However, efficacy of cholinesterase inhibitors and memantine is uncertain in vascular dementia. Nonetheless, a trial of these drugs is reasonable because older patients with vascular dementia may also have Alzheimer disease.
Because insight and judgment deteriorate in patients with dementia, appointment of a family member, guardian, or lawyer to oversee finances may be necessary. Early in dementia, before the patient is incapacitated, the patient’s wishes about care should be clarified, and financial and legal arrangements (eg, durable power of attorney, durable power of attorney for health care Durable power of attorney for health care Advance directives are legal documents that extend a person's control over health care decisions in the event that the person becomes incapacitated. They are called advance directives because... read more ) should be made. When these documents are signed, the patient’s capacity Capacity (Competence) and Incapacity Historically, “incapacity” was considered primarily a clinical finding, and “incompetency” was considered a legal finding. That distinction, at least in terminology, is no longer firmly recognized... read more should be evaluated, and evaluation results recorded. Decisions about artificial feeding and treatment of acute disorders are best made before the need develops.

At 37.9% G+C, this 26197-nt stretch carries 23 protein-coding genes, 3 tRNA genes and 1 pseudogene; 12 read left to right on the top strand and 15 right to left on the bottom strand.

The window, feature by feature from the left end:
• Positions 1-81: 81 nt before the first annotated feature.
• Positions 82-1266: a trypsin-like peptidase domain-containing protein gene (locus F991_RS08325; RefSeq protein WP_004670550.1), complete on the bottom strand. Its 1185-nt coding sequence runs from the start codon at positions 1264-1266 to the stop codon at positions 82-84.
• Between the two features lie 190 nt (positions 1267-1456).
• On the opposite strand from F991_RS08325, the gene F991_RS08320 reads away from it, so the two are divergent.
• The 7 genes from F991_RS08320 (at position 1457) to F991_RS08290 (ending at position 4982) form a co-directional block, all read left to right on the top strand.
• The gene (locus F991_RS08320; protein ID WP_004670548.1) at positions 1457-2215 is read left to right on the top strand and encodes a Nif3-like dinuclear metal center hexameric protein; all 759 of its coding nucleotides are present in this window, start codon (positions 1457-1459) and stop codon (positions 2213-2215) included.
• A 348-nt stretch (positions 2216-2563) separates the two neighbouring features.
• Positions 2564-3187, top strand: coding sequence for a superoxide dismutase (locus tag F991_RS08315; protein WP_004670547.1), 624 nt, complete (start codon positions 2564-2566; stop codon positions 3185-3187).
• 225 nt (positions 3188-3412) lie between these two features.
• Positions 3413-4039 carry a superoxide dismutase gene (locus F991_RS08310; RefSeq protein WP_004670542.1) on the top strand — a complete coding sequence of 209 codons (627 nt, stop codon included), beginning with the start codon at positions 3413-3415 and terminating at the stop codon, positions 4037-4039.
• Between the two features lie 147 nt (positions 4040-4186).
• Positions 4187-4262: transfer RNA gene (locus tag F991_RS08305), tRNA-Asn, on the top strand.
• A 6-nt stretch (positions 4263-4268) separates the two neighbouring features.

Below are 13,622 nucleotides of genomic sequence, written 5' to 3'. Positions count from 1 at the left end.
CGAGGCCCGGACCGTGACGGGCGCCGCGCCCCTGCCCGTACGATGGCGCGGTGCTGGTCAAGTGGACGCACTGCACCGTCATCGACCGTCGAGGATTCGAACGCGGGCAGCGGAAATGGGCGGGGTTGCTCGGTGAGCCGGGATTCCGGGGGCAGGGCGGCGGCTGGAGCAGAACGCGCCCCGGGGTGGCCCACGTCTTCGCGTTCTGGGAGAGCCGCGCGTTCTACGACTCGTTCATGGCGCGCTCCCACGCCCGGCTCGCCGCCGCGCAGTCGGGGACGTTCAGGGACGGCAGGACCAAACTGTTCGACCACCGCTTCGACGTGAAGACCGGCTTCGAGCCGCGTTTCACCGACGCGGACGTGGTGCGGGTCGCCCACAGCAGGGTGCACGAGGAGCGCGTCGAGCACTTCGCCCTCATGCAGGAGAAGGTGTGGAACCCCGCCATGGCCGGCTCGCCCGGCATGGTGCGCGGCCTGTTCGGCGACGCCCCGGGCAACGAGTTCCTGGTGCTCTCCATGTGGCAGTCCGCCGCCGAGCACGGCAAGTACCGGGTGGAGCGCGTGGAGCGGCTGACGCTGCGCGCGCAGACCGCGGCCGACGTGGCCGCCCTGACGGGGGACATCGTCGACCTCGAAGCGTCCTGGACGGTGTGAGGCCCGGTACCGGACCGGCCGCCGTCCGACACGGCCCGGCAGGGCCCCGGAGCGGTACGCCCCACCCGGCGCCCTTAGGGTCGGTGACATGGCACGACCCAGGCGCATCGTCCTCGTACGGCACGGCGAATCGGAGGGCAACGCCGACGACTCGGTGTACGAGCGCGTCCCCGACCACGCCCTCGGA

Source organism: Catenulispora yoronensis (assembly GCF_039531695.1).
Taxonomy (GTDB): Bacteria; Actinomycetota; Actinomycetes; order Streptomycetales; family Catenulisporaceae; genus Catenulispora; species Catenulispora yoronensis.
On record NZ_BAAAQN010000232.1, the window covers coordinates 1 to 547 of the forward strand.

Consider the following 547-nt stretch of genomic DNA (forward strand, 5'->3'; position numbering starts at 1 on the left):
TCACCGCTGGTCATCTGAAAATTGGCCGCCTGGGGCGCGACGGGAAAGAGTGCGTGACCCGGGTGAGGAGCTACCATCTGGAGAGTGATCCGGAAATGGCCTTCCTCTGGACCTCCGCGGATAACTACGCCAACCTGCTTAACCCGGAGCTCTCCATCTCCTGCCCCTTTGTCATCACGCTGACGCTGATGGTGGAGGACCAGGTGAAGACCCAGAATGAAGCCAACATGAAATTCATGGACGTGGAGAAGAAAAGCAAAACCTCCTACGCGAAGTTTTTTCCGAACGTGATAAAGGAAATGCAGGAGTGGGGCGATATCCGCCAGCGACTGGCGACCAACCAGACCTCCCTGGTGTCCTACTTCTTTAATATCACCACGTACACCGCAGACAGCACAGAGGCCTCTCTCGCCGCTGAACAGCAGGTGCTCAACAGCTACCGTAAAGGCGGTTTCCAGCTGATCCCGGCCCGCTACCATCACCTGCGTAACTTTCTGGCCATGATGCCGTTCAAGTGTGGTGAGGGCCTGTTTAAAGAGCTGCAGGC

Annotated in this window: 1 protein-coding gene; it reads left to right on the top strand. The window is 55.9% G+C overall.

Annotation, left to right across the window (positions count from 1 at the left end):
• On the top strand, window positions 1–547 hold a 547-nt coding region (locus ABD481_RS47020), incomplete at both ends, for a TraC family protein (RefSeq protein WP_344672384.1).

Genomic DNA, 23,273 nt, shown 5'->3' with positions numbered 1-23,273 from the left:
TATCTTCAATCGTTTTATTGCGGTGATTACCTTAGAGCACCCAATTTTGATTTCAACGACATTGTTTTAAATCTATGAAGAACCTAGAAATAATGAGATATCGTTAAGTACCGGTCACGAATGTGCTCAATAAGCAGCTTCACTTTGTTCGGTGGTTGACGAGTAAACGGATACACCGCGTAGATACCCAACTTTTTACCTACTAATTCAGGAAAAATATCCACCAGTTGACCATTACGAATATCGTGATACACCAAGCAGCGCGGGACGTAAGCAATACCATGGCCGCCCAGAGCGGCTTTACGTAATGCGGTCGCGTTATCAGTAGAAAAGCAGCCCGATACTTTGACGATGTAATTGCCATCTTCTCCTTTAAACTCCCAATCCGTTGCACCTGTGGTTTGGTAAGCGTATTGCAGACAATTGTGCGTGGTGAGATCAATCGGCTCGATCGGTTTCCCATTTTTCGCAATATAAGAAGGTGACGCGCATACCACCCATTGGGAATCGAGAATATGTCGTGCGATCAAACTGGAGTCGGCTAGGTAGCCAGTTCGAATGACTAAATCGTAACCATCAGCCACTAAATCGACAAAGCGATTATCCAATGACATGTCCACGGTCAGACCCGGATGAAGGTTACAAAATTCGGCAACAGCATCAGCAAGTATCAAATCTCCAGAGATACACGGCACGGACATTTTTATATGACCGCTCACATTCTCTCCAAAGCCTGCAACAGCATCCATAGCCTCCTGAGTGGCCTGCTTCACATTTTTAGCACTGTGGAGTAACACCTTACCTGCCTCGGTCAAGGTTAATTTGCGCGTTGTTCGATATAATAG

In advanced dementia, palliative measures Palliative Care and Hospice Dying patients can have needs that differ from those of other patients. So that their needs can be met, dying patients must first be identified. Before death, patients tend to follow 1 of 3... read more may be more appropriate than highly aggressive interventions or hospital care.
Vascular dementia can occur as a series of discrete episodes (which may seem like a gradual decline) or in a single episode.
Focal neurologic signs may help differentiate vascular dementia from other dementias.
Confirm that dementia is vascular based on a history of stroke or neuroimaging findings that suggest a vascular cause.
Control vascular risk factors, and if Alzheimer disease could also be present, treat with cholinesterase inhibitors and memantine.